Montgomery County poised to pay penalty to MOSA

A committee of Montgomery County supervisors agreed on Tuesday to amend the 2008 budget to cover the

A committee of Montgomery County supervisors agreed on Tuesday to amend the 2008 budget to cover the cost of a shortfall penalty due to the Montgomery-Otsego-Schoharie solid waste management authority.

With the addition of a $925,000 appropriation, the county’s total cost for garbage this year will nearly double compared with last year and total approximately $2.4 million.

Discussion was brief on the topic Tuesday aside from an argument between two supervisors regarding a $500,000 line item placed in the budget earlier this year to cover tipping fees for building demolition.

County Treasurer Shawn Bowerman said the county is expected to exhaust an $800,000 budget line used to subsidize the cost haulers pay MOSA when they drop off garbage.

In addition, the county is expected to hand over $1.1 million for a shortfall penalty to MOSA.

MOSA member counties, according to the contract binding their waste streams to the authority, are required to pay MOSA the per-ton cost for the bulk of the estimated amount of garbage the counties produce.

In 2007, Montgomery County fell roughly 1,700 tons short of its garbage quota and paid nearly $180,000 in penalty. This year, the county is projected to fall short of its quota by 10,500 tons of garbage, which would yield a $1.1 million tab.

Supervisors have criticized the shortfall penalty because it pays MOSA for services that weren’t rendered — for garbage that was never dropped off.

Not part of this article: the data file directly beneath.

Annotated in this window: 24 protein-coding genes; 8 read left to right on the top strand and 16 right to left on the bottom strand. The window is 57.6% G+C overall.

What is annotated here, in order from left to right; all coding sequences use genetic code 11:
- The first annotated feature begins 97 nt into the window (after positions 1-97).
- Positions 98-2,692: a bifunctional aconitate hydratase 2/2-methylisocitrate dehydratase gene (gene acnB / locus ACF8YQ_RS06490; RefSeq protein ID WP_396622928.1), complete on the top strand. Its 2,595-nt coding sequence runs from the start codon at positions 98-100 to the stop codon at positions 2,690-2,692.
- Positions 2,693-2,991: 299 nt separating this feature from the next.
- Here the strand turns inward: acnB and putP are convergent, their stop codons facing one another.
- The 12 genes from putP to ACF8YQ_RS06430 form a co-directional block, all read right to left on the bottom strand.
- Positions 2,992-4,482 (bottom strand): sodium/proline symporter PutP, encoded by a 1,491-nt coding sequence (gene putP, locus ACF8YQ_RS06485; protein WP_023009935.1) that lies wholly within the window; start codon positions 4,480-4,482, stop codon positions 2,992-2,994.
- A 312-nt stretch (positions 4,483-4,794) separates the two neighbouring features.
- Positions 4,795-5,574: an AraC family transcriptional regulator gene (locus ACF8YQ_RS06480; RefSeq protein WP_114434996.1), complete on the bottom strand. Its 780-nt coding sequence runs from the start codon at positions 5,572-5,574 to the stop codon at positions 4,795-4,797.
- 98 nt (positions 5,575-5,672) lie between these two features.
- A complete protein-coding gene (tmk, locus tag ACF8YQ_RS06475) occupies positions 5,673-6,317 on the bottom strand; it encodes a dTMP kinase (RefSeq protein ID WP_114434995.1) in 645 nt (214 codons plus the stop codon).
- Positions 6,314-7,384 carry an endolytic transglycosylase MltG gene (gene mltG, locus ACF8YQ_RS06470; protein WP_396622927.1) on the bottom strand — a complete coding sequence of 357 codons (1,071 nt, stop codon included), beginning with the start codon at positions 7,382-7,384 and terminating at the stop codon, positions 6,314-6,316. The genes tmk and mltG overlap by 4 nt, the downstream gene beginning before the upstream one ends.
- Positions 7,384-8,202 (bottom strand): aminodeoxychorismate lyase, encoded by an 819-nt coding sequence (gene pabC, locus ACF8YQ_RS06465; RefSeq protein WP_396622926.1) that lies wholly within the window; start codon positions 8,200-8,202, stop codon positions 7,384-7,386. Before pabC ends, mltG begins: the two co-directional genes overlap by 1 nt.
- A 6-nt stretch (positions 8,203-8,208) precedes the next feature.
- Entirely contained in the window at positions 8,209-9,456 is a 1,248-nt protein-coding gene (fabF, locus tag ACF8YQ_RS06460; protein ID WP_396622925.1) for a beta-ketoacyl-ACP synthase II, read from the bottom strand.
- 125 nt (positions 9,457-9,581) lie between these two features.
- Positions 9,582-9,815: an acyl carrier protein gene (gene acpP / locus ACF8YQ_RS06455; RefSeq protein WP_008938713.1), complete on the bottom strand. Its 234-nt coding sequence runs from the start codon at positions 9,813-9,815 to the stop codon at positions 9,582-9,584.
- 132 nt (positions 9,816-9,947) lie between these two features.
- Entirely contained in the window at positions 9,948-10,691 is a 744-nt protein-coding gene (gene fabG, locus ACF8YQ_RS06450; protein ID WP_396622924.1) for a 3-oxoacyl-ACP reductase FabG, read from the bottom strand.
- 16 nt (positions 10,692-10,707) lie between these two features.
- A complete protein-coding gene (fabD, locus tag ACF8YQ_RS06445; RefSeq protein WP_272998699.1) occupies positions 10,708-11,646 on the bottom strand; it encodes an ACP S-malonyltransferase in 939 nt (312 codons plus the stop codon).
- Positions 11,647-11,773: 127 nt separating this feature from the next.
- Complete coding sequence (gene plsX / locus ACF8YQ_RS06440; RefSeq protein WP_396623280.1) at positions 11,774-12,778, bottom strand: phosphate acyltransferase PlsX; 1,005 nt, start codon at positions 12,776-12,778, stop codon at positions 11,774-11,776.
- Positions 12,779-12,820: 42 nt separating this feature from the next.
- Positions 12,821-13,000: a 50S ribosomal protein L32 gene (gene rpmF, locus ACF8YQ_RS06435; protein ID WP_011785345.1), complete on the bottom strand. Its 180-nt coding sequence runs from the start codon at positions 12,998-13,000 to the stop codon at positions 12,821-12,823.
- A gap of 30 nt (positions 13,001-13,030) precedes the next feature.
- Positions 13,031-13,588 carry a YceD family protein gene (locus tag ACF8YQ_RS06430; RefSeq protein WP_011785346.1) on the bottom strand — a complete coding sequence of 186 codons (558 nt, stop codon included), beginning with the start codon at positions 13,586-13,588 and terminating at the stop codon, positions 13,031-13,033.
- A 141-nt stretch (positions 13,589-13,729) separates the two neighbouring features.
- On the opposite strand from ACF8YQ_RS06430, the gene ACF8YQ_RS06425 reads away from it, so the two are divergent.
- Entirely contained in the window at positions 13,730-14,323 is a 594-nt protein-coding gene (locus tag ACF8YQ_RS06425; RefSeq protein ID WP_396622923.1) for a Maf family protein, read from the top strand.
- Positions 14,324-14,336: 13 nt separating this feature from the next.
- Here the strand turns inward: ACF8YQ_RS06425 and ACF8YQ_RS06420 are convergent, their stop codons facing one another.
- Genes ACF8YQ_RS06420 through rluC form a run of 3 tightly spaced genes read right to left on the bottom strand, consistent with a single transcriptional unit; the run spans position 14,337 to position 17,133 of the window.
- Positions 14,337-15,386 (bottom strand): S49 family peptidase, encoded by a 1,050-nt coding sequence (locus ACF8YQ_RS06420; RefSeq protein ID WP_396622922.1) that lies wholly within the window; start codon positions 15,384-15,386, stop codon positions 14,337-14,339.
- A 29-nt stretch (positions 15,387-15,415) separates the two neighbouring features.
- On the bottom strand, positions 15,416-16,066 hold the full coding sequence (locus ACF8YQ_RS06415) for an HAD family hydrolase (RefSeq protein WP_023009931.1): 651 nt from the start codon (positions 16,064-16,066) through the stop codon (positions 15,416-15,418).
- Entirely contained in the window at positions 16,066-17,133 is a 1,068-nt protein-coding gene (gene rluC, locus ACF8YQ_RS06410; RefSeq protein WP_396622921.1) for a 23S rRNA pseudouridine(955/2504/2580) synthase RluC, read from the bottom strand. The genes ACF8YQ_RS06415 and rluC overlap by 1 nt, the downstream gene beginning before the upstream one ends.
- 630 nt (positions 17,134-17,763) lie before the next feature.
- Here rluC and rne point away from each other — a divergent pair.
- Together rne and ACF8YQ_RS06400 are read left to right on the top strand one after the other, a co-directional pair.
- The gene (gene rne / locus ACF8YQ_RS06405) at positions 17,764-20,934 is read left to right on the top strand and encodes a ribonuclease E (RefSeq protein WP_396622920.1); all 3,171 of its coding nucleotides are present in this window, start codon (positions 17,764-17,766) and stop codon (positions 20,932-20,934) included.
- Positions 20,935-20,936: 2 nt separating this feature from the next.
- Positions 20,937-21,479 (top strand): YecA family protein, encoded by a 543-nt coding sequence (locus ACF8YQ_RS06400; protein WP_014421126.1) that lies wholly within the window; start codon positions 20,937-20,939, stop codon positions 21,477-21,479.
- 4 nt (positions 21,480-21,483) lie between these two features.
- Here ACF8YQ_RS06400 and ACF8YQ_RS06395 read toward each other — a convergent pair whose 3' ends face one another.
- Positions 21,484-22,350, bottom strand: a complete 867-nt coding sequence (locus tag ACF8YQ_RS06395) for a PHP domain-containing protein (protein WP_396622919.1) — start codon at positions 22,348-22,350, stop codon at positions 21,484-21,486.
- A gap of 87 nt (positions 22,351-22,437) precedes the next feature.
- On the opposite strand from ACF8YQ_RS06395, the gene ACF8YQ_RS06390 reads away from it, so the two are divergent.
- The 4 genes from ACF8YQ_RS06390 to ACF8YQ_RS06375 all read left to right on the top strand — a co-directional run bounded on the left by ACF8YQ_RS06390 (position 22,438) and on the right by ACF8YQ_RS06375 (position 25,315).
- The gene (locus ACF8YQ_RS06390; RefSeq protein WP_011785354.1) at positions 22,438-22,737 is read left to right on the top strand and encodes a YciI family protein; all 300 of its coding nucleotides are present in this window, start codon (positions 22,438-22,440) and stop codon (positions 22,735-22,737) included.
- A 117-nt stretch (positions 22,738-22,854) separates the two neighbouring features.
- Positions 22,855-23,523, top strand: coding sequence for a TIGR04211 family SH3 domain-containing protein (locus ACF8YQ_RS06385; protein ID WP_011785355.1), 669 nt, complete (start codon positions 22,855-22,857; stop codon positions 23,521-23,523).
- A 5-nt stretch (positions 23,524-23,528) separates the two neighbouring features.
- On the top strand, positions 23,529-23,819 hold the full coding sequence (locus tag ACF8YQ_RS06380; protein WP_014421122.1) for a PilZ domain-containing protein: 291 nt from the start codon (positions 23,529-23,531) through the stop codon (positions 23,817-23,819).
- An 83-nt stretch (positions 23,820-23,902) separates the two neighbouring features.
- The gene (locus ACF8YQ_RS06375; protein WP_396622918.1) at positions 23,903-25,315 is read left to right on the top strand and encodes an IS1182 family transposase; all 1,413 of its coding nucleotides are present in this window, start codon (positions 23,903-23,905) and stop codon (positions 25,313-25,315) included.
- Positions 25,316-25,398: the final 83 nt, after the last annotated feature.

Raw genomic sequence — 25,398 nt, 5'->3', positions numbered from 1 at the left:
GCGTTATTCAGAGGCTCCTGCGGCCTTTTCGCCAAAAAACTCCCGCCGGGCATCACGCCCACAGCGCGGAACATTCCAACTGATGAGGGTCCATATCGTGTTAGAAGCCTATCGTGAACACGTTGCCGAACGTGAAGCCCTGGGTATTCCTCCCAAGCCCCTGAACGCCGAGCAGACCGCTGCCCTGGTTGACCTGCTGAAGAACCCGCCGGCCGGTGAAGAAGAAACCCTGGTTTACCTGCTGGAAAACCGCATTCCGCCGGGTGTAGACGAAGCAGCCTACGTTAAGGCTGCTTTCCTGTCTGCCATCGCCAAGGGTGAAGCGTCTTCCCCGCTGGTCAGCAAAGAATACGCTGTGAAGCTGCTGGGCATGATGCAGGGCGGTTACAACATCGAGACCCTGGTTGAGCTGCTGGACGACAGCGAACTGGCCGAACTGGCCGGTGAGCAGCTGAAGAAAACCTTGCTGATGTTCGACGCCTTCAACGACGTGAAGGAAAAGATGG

Montgomery County attempted to pay only administrative costs for its shortfall bill earlier this year, but ultimately agreed to pay the entire bill after MOSA filed a lawsuit and attorneys told the county the MOSA service agreement, which contains the shortfall penalty provision, is legal and binding.

On top of the $1,725,000 which includes the shortfall penalty payment of $1.1 million and $800,000 for the subsidy, the county established a $500,000 fund to cover the cost of demolishing buildings.

That fund, however, became the source of contention between Amsterdam town Supervisor Thomas DiMezza and St. Johnsville Supervisor Dominick Stagliano.

The county hasn’t yet spent the $500,000 appropriated for demolition and an initial resolution sought to put that money toward the shortfall penalty.

But DiMezza said some of that money is expected to pay for the tipping fee for debris generated by the upcoming demolition of the Pioneer Street Mill in the town of Amsterdam. DiMezza also said the town is hoping that fund can also support the demolition work itself.

Stagliano said he doesn’t believe any of that money can go to the town of Amsterdam because the Pioneer Street Mill building is owned by the town of Amsterdam.

The county was unable to use money to make loans to villages after the 2006 floods because it’s against the law, Stagliano said. He said the same stands for the $500,000 fund sought for the demolition.

“I still contend that’s a grant of public funds,” Stagliano said.

DiMezza disagreed, and told Stagliano he had a recourse — sue the town.

“File an Article 78,” DiMezza said.

The issue over whether the $500,000 fund can be sent to the town of Amsterdam appeared unresolved late Tuesday.

Categories: Schenectady County

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